I leave but her resilience and confidence gives me courage. Why is it that we get disheartened when we don’t get what we aim? This simple women taught me what exactly struggle is and at the end how striving for success yields results. I need to learn that there are no easy and readymade things for success, success has to be achieved.

Is the Media in Kashmir Objective, Fair and Balanced? Check out What Parts of the U.S. Human Rights Report the Kashmiri Press Ignored.

The U.S. State Department Report on Human Rights Practices (2007) highlights excesses of the state and insurgents, and describes the plight of victims. However, the Press in Kashmir covered only a part of the story. The rest is at the very bottom of this Press clip.

Abused Kashmir on US radar State Deptt: Custodial deaths serious problem, lack of accountability creates impunity

Showkat A Motta (The Daily Etalaat)

Srinagar, March 12 : The US State Department has said that human rights abuses by troops continue in Kashmir with a “lack of accountability creating an atmosphere of impunity.”

In its ‘Country Reports on Human Rights Practices -2007’ released on Tuesday, the State Department has highlighted in detail how the troops indulge in fake encounter killings, custodial disappearances, rapes and other rights abuses across the conflict-ridden state.

Lack of accountability
The (Indian) government “generally respected” the rights of its citizens, it said, adding “However, numerous serious problems remained.” “Major problems included extrajudicial killings, disappearances, and torture and rape by police and other security forces.” “A lack of accountability permeated the government and security forces throughout the country, creating an atmosphere of impunity,” says the report. Quoting human rights groups, it says the troops targeted suspected militants and their supporters. “But,” it added, “There was no widely accepted data on the magnitude of extrajudicial killings, which included encounter killings and custodial deaths.”

“For example, according to the Jammu and Kashmir Coalition of Civil Society, 18 cases of custodial killings and extrajudicial killings took place during the year. Of those, six cases were under investigation by the local government at year's end. In March, Chief Minister Ghulam Nabi Azad claimed that only five custodial deaths occurred during his eighteen-month tenure and that the overall situation improved considerably with a 95 percent reduction in custodial deaths over the last two years.” Referring to the infamous Pathribal incident of April 2000 when troops and the Special Operations Group of police killed five civilians in cold-blood, the State Department said that at the end of 2005, CBI investigation of four army officers, including Senior Superintendent of Police Farooq Khan, was still pending.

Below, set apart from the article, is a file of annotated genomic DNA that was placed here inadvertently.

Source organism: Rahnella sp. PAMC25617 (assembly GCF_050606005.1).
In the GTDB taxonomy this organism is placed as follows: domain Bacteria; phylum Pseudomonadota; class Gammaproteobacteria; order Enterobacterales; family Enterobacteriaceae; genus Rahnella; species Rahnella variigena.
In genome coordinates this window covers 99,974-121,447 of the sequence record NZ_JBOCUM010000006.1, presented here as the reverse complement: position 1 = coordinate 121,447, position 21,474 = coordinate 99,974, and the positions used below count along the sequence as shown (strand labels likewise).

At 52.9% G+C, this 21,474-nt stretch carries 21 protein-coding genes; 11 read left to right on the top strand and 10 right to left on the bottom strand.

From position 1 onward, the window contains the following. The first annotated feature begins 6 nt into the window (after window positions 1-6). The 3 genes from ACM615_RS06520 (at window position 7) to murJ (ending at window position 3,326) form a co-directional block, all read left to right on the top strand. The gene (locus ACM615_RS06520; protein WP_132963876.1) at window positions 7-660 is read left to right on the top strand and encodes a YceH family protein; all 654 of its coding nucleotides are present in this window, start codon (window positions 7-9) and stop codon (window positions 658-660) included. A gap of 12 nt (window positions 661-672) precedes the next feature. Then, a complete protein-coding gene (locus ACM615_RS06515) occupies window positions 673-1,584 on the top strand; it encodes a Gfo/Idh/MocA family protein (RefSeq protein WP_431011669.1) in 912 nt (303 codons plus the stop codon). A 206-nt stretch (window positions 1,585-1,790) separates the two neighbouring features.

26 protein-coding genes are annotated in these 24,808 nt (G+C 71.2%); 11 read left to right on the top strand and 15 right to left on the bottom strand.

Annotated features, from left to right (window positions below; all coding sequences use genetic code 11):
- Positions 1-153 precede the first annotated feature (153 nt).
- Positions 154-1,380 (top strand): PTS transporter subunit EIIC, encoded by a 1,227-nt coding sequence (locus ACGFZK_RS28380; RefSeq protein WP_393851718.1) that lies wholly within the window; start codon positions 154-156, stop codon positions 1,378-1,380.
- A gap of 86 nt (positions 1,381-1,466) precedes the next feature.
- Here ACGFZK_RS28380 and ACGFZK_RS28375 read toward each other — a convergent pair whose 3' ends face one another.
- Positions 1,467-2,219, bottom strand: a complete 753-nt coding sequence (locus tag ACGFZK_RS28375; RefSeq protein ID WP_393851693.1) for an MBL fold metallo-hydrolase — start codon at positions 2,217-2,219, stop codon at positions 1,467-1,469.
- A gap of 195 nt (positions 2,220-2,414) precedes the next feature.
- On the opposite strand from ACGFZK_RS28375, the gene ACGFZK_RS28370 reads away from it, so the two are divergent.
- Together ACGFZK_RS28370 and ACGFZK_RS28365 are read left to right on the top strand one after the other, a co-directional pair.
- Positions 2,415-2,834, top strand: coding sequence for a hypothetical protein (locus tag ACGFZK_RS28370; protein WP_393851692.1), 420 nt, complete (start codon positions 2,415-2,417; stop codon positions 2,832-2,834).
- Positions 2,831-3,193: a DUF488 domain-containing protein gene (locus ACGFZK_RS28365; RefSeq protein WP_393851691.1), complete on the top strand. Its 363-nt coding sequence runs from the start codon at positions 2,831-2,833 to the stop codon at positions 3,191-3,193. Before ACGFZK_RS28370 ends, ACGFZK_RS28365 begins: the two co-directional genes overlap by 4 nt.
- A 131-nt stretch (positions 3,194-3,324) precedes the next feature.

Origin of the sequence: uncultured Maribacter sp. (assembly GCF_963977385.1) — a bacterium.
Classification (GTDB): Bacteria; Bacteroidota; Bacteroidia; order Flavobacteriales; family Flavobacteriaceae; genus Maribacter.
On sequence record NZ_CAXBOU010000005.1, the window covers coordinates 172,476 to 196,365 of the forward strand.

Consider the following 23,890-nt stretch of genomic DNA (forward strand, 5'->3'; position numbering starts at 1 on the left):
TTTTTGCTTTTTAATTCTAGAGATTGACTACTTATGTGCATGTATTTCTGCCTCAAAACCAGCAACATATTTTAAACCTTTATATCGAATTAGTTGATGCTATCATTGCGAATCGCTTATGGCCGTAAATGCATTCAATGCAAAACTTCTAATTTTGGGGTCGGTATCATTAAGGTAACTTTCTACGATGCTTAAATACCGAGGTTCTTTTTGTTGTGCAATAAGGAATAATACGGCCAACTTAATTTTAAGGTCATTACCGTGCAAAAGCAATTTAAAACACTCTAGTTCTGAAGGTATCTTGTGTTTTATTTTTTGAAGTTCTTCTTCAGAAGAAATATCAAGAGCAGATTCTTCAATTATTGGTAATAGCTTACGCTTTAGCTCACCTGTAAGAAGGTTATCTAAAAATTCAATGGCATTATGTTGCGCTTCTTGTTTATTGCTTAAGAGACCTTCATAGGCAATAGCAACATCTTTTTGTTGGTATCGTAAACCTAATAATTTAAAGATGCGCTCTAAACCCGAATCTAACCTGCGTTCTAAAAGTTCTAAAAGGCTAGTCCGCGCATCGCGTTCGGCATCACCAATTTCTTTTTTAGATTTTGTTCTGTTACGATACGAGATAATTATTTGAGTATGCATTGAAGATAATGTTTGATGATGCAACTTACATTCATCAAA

The report said the state government did not take action in the February 2006 killings of four children by Army at Bangargund village of Kupwara district. While the NHRC had asked the Jammu and Kashmir government to provide a detailed report of the killing, the government had not done so by year's end, it said.

Custodial deaths
“Custodial deaths, often made to appear as encounter deaths, remained a serious problem, and authorities often delayed prosecutions,” the report said. Chief Minister Azad announced that no custodial disappearances occurred in Kashmir during the year. “(However) there were no developments in the May 2006 case of Ghulam Nabi Mir, who disappeared in Pulwama after Rashtriya Rifle (RR) officers allegedly raided his home,” says the State Department report.

In the chapter “Torture and Other Cruel, Inhuman, or Degrading Treatment or Punishment,” the report says in Kashmir torture victims or their relatives reportedly had difficulty filing complaints, as local police allegedly were instructed not to open a case without permission from higher authorities. During 2006 the screening committees released 140 persons detained under the Public Safety Act (PSA). During the year, the government did not release any additional detainees, the report says.

In addition, under the (Jammu and Kashmir) Armed Forces Special Powers Act (AFSPA) of 1990, no "prosecution, suit, or other legal proceeding shall be instituted against any person in respect of anything done or purported to be done in exercise of the powers of the act," without the approval of the central government.

Pattern of rape
“There was a pattern of rape by paramilitary personnel in Jammu and Kashmir as a means of instilling fear among noncombatants in insurgency-affected areas, but these incidents were not included in NHRC statistics, as the NHRC does not have direct investigative authority over the military,” says the report.